Splake are hatchery-reared coldwater game fish, the result of combining brook or speckled trout milt with lake trout eggs. While splake are physically capable of reproducing, in Maine they have not been known to successfully cross with either parent species in the wild. This ensures that existing populations of brook trout and lake trout will not suffer genetic degradation from the introduction of splake.
Splake grow faster than either parent species and can live as long as seven years. They can resemble either parent, causing potential identification problems for anglers. Regulations are usually the same for all three species when they occur in the same water. Generally speaking, splake have spots similar to lake trout, larger heads than brook trout, and a square tail. The vermiculations found on the back of brook trout are present but indistinct. In spite of these differences, only a trained biologist can identify a splake with 100 percent certainty. The only logical answer to this quandary is for the state to begin fin-clipping splake in an easily identifiable manner. This is already being done in some waters, mostly for the benefit of those Maine anglers who keep voluntary fishing record books for the Maine Department of Inland Fisheries & Wildlife.
Generally, splake are stocked in ponds, rather than in brooks and streams. Sometimes splake escape over dams and are taken by trout anglers. This has happened in the Sheepscot River, where splake entered from Sheepscot Lake.
It is still unclear how large a Maine splake can grow. The average 4-year-old splake measures about 22 inches. Larger fish have been documented in other states. Techniques
Spin fishing – Splake are more easily taken on bait or flies, but anglers using small gold spoons can take the occasional splake. Spinning lures are not commonly used by splake anglers.
Splake are relatively small, so using ultralight tackle will let you enjoy the fight to the fullest. A one-piece graphite rod and a reel loaded with 4-pound test line is ideal.
Fly casting – Splake will hit small bucktails such as muddler minnow, Edson tiger light, Mickey Finn, and black-nosed dace. Nymph fishers can take splake with sinking lines and large nymphs, such as stone fly nymphs. Even so, splake are not a noted fly rod quarry.
Any fly outfit will do, but a 4- or 5-weight rod of 8 feet will provide the most sport.
Bait fishing – Splake will take live or dead minnows, worms, and night crawlers. Use small minnows (no longer than 2 inches). Common earthworms are just as good. Use a size 8 hook and no more weight than is needed to cast. Let your worm sit on the bottom for a few minutes, then slowly retrieve it in increments. Fish minnows the same as you would worms. As when fishing for brook trout, anglers fishing from shore should seek the south side of ponds in early spring and along rocky drop-offs. If you use a boat, fish in 10 to 20 feet of water. Ultralight and light spinning gear is the ticket for splake fishing, since splake are not found in weedy areas. Your hook is not likely to get stuck on the bottom in Maine’s cold, relatively deep splake waters.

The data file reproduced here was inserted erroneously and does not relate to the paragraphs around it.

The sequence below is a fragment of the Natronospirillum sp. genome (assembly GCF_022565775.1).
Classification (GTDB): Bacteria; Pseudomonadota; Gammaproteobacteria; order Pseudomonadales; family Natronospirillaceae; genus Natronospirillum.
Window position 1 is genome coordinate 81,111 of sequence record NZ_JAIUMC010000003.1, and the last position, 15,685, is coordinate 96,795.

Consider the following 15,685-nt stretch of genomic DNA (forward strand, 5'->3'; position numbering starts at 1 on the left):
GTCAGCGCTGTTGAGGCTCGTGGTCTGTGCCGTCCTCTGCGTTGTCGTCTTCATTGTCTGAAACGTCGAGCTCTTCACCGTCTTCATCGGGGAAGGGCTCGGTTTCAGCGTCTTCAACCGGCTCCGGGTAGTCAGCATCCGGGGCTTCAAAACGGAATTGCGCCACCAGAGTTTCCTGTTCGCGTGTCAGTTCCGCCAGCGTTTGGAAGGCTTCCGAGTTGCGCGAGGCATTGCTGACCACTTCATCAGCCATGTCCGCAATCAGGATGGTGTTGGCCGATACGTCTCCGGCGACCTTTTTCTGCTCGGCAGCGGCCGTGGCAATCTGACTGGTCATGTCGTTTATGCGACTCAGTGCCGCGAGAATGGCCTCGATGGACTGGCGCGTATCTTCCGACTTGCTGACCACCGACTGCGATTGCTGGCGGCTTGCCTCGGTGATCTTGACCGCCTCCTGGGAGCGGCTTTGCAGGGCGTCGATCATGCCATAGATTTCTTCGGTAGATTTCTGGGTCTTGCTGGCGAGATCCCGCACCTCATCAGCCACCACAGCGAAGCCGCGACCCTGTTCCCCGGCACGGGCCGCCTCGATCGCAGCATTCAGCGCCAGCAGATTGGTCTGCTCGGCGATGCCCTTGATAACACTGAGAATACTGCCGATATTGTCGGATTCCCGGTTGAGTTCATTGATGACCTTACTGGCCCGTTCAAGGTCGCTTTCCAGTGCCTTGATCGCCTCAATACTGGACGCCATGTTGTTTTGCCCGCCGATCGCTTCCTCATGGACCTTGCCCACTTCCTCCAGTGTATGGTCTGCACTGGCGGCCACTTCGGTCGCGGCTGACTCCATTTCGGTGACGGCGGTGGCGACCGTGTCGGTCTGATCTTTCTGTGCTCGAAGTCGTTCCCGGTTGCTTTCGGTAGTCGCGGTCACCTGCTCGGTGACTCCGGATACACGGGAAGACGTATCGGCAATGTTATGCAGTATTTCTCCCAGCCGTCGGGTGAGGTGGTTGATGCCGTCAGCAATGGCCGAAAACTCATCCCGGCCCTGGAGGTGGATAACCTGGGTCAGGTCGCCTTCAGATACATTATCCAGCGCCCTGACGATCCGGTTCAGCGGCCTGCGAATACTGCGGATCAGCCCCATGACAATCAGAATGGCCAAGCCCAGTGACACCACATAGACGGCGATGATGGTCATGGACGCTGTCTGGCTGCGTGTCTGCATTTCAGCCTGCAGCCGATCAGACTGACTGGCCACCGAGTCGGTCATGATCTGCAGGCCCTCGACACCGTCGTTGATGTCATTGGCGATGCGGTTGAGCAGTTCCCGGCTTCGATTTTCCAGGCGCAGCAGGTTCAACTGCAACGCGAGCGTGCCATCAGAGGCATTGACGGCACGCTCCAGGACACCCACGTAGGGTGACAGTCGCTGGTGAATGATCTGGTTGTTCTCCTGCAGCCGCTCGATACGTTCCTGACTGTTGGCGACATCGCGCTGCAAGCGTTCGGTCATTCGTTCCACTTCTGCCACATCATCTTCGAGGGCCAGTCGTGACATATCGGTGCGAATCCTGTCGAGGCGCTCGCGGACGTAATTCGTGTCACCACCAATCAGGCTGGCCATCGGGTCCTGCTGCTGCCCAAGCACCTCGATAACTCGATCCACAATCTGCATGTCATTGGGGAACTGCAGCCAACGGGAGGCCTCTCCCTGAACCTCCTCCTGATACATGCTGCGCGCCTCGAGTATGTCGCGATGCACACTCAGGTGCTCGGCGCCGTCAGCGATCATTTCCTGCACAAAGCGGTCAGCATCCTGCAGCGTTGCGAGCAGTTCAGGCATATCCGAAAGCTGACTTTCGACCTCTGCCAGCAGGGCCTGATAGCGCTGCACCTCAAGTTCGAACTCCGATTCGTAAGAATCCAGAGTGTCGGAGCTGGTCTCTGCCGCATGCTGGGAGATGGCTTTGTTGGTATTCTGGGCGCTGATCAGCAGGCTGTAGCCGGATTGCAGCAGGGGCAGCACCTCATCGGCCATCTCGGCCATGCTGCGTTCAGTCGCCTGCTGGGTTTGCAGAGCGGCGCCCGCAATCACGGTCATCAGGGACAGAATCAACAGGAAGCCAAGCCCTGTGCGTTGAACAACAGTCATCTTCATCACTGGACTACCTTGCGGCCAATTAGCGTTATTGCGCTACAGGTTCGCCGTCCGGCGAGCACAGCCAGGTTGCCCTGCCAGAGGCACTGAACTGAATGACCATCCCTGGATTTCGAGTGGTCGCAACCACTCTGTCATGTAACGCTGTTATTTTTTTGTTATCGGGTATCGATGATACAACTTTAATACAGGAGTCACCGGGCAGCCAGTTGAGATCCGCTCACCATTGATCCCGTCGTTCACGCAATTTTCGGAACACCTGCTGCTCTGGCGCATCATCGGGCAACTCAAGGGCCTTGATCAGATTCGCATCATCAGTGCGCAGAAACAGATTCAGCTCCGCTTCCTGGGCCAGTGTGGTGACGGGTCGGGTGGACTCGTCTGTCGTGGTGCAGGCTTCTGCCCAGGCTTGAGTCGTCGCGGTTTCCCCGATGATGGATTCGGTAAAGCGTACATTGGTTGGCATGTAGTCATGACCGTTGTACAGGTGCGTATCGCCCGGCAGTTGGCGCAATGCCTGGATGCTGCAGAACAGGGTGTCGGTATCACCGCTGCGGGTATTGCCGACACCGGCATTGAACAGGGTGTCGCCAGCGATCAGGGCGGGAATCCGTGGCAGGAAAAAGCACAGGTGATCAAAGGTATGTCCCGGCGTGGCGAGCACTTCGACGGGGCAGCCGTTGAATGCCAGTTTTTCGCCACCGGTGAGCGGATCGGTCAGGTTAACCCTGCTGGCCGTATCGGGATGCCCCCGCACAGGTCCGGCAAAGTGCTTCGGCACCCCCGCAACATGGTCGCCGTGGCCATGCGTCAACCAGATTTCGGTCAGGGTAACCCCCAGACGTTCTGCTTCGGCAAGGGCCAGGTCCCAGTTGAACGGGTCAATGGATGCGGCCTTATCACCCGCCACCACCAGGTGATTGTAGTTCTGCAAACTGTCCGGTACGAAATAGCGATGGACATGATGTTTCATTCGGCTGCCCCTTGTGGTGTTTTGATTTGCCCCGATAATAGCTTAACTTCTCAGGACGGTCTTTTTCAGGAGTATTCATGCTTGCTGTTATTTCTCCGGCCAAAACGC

Ice fishing – More splake are taken by ice fishing than by any other method. Splake feed actively under the ice, and minnows or worms placed on or near the bottom in 10 to 40 feet of water are effective. Since splake are so active in winter, a large portion of the fish in a pond can be taken during the first few weeks of ice fishing season, after which the action slows. For that reason, some splake waters are closed to ice fishing.
Begin fishing near a point of land, if any can be found. Splake are fond of structure and often hang near rocky bottoms looking for bait fish. Use size 6 or 8 hooks, with no added weight other than a small split shot. Make sure your tip-ups are in good working order, because splake will drop a bait at the first sign of unnatural pressure. For this reason, splake can be difficult to hook.
Splake usually make a long run as soon as they take the bait. Wait for the fish to stop and turn the bait prior to swallowing it before you strike.
You can also take splake with small ice fishing jigs. Work the jig slowly and be ready to strike at the first hint of a take.
Best bets for Maine splake: Sheepscot Pond, Site 23; and Piper Pond, Site 45.
Fishing: Splake Photo Gallery
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